The Internet is a sphere in which we function every day. Since it’s an environment in which we buy stuff, work, and entertain ourselves, we leave data there and make ourselves vulnerable to plenty of internet-connected cybersecurity risks.
COVID-19 turned the year 2020 into a milestone when it comes to digital transformation. One of its main areas is e-commerce. In 2021, it’s expected that over 2.14 billion people worldwide will buy goods and services online, which is quite an increase from 1.66 billion global digital buyers in 2016. In addition, many companies have moved their business entirely online. Bu doing this, they have exposed themselves to various cyber risks. So what cybersecurity risks are associated with this trend?
1. You Neglect Third-Party Cybersecurity Risks
A supply chain attack is when your partners or suppliers attack your system from the outside. With the development of e-commerce, it’s easy to trust internet suppliers. As their access to your data is further enabled, there is a greater risk that a third party can infect your system with malware.
The first tip to protecting your business from a supply chain attack is, of course, only to partner with suppliers you trust. The second is to monitor their access to information to avoid a data breach. However, to be sure that your network is not endangered, you can reach out to a managed SIEM service that monitors the company’s network and any outside party’s activity.
2. Unsecured User Device
In 2020 plenty of companies have moved their businesses online and more people are working remotely, often using their personal phones and laptops as work devices in their home offices. These devices are not typically patched and managed by the IT department, creating additional risks of significant data breaches.
Moreover, as employee devices used at home are interconnected with company databases, hackers have easier access to sensitive company data. We all rely on digital data to an enormous extent, but it’s crucial to secure each device through which company databases can be accessed.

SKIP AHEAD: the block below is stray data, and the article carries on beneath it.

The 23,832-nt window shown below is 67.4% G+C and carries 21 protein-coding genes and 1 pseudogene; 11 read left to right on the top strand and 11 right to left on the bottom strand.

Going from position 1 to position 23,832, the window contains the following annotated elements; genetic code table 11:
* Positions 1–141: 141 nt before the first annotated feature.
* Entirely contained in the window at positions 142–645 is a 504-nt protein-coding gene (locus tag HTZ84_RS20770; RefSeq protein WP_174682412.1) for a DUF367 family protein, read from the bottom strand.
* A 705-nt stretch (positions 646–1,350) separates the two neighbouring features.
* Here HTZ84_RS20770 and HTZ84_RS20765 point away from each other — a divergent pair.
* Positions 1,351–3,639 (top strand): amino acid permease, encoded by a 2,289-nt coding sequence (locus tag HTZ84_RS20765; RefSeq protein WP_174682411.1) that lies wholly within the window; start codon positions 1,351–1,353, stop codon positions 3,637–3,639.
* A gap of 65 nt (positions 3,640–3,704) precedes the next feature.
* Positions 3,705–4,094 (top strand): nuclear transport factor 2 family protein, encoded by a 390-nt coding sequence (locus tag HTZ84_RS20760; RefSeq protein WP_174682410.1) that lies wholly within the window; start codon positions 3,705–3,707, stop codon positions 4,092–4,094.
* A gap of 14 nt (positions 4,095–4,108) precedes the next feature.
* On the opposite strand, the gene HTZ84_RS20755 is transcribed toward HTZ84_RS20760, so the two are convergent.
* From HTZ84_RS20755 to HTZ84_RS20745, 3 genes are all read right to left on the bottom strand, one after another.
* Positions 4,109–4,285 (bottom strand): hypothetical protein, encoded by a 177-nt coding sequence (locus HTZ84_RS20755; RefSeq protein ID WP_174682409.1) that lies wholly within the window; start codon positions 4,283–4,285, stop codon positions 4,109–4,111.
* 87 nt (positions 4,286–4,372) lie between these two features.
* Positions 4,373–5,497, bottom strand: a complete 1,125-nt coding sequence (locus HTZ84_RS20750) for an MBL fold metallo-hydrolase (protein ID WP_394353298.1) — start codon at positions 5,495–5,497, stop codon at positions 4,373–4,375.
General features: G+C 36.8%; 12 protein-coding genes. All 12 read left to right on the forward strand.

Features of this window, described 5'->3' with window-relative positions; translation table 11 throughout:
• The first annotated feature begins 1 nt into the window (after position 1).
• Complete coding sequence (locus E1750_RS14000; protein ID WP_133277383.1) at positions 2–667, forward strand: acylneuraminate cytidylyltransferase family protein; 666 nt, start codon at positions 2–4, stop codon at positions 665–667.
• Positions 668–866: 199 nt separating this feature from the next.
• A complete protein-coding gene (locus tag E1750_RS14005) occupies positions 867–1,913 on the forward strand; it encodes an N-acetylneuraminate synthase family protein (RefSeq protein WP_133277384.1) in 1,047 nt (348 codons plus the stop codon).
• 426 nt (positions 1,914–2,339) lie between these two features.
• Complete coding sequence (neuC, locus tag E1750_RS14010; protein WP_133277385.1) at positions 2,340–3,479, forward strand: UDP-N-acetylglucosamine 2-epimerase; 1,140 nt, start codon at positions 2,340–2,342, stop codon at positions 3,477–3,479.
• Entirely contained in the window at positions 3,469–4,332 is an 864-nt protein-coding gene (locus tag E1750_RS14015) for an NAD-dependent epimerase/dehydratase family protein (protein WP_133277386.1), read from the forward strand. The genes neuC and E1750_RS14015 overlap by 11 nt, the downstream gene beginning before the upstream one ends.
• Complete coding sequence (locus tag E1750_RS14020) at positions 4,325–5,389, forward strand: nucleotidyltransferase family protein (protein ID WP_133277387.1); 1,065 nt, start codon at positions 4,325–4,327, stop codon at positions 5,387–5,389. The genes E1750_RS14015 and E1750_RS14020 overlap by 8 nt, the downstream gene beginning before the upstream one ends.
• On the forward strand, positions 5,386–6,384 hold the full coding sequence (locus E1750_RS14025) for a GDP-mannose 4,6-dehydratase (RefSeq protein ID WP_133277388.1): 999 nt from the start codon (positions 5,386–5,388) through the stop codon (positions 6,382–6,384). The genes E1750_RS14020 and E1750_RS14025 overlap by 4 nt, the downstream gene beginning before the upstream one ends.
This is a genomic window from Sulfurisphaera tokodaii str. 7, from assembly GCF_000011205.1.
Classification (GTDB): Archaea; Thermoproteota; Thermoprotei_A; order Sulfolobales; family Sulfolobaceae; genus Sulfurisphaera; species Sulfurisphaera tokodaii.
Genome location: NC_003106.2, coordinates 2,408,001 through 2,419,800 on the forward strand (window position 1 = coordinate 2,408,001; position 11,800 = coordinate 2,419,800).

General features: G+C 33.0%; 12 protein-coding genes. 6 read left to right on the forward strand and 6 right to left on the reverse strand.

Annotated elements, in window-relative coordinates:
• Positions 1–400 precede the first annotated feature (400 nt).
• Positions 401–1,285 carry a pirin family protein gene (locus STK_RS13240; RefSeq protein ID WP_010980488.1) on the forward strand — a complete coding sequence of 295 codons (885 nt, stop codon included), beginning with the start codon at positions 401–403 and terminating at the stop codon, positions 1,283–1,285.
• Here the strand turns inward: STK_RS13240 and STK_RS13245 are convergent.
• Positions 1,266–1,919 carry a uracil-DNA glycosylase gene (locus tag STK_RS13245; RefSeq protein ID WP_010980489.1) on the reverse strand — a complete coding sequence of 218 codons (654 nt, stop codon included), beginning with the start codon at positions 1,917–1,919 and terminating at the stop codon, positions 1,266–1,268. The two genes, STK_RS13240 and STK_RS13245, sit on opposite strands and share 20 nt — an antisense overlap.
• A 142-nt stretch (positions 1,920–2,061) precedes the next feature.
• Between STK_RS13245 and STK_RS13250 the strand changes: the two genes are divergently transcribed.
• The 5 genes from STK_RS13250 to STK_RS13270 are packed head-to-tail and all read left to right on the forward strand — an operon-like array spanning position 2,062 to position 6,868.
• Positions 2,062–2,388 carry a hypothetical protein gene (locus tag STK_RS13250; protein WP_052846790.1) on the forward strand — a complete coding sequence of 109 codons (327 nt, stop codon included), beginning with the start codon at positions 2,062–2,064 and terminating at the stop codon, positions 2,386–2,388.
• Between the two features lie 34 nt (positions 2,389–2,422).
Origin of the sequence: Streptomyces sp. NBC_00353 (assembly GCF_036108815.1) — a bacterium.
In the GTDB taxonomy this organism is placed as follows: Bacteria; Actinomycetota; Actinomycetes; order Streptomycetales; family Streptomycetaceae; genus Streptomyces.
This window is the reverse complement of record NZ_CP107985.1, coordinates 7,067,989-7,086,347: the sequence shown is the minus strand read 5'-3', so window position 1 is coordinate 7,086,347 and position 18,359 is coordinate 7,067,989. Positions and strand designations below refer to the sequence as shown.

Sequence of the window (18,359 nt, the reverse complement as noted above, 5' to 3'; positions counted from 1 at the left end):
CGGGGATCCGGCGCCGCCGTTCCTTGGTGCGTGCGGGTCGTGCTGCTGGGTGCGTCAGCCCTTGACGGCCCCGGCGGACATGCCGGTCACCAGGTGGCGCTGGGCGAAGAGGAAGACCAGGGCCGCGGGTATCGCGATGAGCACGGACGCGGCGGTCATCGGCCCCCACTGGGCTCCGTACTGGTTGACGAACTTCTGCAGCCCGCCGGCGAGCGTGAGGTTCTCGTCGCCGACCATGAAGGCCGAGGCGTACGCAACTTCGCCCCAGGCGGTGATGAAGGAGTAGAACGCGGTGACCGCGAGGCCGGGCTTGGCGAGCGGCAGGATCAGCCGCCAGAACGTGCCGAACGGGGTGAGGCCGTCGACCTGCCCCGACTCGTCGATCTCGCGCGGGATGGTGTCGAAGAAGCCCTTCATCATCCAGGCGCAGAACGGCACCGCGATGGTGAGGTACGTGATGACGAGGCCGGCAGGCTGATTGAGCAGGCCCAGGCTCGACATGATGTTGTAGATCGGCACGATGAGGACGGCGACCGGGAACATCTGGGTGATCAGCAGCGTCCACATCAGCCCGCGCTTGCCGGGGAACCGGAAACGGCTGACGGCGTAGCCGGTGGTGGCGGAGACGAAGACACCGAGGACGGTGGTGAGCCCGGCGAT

3. Machine Learning Problems
Machine learning and the promises that artificial intelligence brings are commonly used among companies to automate their business. However, as it becomes more common, it poses a new territory for hackers.
Hackers can manipulate models, potentially create systems that take in corrupted files, and manipulate solutions to their reasoning. This influences the integrity of any file processed through applications that use machine learning.
Even though it’s just a prediction for 2021 based on machine learning’s increasing popularity, we manage AI risk very carefully and control the data it stores.
4. You Think VPN is Enough
Hiding your browsing activity is one of the methods to secure your data on the Internet. We regularly expose our data by activity in social media and through cookies. VPNs are a great way to protect your Internet traffic and privacy from government surveillance and hackers’ attacks. However, you can’t rely on them entirely as your security channel. Using them brings about other cyber threats.
5. You Rely on the Cloud
If you store sensitive data in the cloud, your cybersecurity carries great risk. In recent years, cloud services have become extremely popular, especially in remote work. They’re usually used to share information among employees and store company data. Their popularity is so vast that 83% of enterprise workloads will move to the cloud by 2020. Using the cloud itself is quite secure, but only if the system’s cybersecurity features are implemented and monitored. Data encryption is crucial if you don’t want to be the victim of a data breach.
Cybersecurity Risks - Conclusion
Cyberattacks are nothing new, but 2020’s increase in activity in the cybersphere is unprecedented. Without a doubt, 2021 will continue to move vast parts of our lives online, and the latest digital reality means new cyber threats. With the development of new technologies commonly used by businesses, hackers have also become smarter and more